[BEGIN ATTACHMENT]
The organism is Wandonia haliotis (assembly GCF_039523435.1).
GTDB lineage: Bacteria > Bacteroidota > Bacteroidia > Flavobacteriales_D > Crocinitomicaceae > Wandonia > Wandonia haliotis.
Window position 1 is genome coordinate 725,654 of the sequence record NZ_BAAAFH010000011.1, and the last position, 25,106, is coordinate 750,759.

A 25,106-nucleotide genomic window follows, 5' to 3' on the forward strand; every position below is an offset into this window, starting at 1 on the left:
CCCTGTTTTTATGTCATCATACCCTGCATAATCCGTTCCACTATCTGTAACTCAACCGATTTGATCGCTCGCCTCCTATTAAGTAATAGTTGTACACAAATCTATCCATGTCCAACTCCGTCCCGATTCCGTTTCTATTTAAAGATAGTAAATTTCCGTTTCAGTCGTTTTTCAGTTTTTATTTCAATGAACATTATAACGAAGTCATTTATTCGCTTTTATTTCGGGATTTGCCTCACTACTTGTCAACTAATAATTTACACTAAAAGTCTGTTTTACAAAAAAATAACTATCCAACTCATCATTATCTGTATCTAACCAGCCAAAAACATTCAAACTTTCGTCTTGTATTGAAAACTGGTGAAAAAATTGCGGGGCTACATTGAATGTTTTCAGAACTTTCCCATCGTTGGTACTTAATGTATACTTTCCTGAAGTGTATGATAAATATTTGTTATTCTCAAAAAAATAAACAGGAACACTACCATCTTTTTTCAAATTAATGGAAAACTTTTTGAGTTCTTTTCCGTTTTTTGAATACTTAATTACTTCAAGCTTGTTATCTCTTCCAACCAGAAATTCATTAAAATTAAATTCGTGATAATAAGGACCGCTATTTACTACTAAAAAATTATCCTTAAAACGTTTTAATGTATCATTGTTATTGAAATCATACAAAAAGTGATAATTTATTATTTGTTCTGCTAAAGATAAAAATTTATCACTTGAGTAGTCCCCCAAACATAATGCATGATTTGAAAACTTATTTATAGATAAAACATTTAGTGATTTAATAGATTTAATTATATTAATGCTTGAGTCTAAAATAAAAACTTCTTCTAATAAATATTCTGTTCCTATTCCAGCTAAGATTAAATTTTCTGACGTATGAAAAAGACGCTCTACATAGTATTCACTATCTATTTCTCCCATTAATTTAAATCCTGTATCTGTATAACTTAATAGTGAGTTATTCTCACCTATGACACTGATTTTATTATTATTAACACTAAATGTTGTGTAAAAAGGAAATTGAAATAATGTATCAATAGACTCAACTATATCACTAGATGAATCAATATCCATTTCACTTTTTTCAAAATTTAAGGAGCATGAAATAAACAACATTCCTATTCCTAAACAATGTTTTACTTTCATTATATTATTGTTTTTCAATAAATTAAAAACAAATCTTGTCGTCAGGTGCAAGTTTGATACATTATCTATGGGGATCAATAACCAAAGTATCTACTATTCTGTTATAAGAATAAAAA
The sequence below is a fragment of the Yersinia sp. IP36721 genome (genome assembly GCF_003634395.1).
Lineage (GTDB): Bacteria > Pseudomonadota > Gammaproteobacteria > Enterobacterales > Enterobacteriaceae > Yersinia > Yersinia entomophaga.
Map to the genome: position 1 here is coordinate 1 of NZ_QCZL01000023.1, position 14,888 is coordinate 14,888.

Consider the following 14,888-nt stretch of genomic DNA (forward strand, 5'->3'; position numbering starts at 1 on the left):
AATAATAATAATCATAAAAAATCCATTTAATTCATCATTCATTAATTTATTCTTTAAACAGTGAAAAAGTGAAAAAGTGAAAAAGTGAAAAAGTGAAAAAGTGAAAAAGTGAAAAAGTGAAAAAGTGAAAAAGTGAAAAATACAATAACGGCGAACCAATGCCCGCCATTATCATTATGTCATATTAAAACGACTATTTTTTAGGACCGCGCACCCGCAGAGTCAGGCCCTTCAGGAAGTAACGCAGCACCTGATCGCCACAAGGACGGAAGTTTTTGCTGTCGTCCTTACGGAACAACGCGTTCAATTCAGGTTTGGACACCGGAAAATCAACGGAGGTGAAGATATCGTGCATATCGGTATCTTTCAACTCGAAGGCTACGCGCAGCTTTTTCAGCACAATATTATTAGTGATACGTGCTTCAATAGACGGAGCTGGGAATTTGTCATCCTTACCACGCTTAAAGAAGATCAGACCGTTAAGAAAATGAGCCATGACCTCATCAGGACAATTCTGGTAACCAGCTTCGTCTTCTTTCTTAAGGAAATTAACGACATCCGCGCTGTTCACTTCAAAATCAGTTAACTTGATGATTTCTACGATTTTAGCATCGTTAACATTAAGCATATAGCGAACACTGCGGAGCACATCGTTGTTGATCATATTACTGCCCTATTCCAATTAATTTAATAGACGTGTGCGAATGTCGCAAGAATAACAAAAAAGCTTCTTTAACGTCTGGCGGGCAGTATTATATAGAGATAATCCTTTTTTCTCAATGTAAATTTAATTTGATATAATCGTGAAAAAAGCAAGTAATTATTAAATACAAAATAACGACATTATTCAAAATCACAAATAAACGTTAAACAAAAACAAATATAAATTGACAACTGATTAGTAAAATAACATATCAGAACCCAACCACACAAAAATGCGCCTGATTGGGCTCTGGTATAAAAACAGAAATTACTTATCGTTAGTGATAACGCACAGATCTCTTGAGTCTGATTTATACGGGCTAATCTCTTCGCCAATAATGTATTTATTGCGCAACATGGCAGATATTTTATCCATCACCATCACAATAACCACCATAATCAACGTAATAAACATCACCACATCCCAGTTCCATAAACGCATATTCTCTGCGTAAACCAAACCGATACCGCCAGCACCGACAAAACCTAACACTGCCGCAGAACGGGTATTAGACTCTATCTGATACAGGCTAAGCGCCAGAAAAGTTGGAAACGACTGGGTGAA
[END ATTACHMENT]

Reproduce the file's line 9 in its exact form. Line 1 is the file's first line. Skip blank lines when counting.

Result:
Consider the following 14,888-nt stretch of genomic DNA (forward strand, 5'->3'; position numbering starts at 1 on the left):